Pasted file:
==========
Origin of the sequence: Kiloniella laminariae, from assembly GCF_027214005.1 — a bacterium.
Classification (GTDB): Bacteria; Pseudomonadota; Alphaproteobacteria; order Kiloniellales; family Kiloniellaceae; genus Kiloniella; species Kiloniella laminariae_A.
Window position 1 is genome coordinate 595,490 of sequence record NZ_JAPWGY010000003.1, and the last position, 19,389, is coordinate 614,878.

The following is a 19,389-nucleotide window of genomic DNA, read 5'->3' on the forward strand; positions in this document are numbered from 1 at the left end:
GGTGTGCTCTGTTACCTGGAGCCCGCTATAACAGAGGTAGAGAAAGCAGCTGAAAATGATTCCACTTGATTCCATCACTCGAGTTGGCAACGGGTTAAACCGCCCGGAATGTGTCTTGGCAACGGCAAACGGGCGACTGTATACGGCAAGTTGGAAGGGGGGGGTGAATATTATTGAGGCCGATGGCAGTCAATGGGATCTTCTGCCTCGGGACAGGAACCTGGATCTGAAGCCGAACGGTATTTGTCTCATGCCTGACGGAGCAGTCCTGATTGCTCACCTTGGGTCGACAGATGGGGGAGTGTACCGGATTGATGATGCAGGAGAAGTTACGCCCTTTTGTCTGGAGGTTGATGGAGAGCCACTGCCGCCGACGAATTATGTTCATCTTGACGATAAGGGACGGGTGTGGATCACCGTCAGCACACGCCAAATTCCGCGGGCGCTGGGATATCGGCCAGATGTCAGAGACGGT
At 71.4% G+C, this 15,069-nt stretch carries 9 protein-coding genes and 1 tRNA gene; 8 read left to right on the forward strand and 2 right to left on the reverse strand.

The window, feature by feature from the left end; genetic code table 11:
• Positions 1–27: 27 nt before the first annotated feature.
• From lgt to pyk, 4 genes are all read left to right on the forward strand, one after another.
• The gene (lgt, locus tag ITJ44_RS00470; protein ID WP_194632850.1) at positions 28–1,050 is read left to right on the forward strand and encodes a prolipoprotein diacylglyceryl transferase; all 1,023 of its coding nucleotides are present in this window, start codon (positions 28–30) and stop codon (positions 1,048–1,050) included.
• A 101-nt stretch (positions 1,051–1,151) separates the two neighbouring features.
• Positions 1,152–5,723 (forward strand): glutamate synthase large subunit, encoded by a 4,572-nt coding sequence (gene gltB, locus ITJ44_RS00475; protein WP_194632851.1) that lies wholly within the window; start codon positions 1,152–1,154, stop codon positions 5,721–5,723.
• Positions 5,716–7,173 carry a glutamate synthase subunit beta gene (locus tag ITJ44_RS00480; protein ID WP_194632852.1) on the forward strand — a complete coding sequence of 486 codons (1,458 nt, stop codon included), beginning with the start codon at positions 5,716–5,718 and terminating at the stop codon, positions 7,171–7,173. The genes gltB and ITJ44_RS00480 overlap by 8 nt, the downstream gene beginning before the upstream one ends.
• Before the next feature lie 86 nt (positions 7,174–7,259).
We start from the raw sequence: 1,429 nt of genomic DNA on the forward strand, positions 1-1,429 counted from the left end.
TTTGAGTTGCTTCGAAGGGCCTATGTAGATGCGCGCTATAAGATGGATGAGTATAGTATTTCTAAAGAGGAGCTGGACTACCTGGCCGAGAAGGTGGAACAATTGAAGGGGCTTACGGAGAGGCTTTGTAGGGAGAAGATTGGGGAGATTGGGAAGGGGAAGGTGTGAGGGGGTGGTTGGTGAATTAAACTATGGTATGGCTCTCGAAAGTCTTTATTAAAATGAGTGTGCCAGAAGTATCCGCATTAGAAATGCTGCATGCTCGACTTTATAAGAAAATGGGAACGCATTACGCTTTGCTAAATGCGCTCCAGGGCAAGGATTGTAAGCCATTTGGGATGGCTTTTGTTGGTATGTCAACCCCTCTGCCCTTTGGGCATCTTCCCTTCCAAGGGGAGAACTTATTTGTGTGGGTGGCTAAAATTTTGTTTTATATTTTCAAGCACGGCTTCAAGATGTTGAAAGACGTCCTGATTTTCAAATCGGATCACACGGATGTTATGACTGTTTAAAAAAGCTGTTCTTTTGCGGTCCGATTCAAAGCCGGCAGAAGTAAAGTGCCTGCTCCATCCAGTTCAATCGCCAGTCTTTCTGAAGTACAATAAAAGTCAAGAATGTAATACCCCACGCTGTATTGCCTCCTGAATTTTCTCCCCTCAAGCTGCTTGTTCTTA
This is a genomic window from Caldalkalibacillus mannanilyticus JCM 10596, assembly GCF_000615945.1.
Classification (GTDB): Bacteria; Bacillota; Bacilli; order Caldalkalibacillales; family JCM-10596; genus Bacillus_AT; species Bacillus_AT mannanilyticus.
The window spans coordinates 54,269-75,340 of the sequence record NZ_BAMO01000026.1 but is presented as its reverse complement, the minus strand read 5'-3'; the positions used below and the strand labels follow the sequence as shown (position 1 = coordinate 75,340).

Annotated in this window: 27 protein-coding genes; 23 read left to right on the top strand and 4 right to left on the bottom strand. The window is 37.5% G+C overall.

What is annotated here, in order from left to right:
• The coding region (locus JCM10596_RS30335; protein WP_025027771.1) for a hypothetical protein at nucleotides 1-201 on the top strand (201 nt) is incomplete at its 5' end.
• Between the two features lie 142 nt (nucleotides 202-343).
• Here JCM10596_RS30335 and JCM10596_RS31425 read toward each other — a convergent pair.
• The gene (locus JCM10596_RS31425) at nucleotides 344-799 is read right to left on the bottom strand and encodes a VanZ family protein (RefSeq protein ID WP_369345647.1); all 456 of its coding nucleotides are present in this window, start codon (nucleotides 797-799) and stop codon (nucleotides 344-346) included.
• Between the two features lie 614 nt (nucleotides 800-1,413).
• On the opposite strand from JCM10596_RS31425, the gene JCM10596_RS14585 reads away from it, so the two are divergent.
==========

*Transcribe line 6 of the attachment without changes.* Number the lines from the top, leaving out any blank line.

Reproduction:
At 71.4% G+C, this 15,069-nt stretch carries 9 protein-coding genes and 1 tRNA gene; 8 read left to right on the forward strand and 2 right to left on the reverse strand.